In that same issue on page 11 there was a description and photo of a wheel-cleaning track where the author, Don Jennings, had made circular saw cuts beside the track on a board and inserted a paper towel through the slots.
This is a clever idea because it solves the problem of pulling the J-cloth or paper towel underneath the locomotive's wheels. It would allow holding the towel taut so the couplers don't snag as you move the engine across the cleaning pad.
The other way I use Aero fluid is on a piece of J-cloth wrapped around the metal roller in an Aztek track cleaning car. I put the Aztek track cleaning car in a work train and make it part of an operating session.
In the photo, a caboose-type car with a tank for track cleaning fluid is on the rear of the train. This type of car works by allowing the fluid to soak a pad underneath the car. There are several on the market. I find this method too messy. At least, I've never had much success with it.
There are also abrasive pads that can be inserted into the floor of a boxcar and pulled around the layout. These usually use very fine sandpaper. I have one of these mounted in a Great Northern boxcar, but found it has a tendency to snag on turnouts.
Probably because I mounted it slightly off center. Cars like this help to keep the track clean in tunnels or other places that are difficult to reach.
Roundhouse made a box cab locomotive with rotating abrasive pads to polish the rails. I don't know if this is still available. Mine has a gearing problem that I've never been able to fix properly so the engine is on the "get around to it one day" shelf.
Some modellers use citrus-based products like Goo-B-Gone or De-Solv-It. We used to use this at the NMRC club. I find it leaves a residue on the rails so no longer use it.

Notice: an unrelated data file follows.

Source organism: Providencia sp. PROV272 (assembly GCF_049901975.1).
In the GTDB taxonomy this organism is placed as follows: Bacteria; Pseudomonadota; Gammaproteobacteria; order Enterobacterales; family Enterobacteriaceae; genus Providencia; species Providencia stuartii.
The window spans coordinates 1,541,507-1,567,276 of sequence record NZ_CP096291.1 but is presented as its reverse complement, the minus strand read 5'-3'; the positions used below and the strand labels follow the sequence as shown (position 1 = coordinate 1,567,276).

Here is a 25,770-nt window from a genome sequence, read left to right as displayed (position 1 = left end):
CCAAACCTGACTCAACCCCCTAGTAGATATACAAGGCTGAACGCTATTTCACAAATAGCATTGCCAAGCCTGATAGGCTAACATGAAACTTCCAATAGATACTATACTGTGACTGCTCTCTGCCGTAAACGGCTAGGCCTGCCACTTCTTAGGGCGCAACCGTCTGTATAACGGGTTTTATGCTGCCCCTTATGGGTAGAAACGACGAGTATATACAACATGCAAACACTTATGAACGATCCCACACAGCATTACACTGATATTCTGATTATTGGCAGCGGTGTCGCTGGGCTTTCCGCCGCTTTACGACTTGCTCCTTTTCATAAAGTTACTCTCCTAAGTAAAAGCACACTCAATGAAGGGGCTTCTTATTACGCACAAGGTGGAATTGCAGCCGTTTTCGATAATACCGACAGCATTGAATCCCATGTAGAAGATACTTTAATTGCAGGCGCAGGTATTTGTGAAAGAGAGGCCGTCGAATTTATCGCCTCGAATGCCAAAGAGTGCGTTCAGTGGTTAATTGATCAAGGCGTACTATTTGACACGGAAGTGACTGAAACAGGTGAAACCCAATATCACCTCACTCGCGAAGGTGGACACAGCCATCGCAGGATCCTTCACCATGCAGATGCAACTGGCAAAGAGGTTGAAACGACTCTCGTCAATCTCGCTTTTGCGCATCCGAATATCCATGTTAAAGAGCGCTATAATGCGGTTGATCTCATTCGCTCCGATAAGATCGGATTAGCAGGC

Others swear by hair clipper oil. This leaves a thin layer of oil on the rails to stop oxidation. I still have a bottle. I'm not sure if it is a good idea. I also found that methods like this interfere with the number of cars that can be pulled up a grade. Unless you like wheel slip or want to double- and triple-head those DCC locomotives of yours.
Another method I've used for DC is the Kadee wire brush that you clip to the rails and spin the engine's wheels against. Because the wires are prone to causing short circuits as you spin the wheels, I don't use this for DCC locomotives.
Another method for DC layouts is to put a high frequency pulse on the rails to break up the dirt. I used to have one of these connected before I went to DCC. I assume the signal would interfere with the DCC signal so I never tried it.
Then, of course, you can just give up getting rid of the dirt and crud and take a "work around" approach. Large G scale locomotives often work better because they have shoes that slide along the rails, and they are much heavier to begin with. Lionel trains also used shoes. Taurus Products makes track sliders that you can attach to HO scale locomotives. This takes a little work and ingenuity.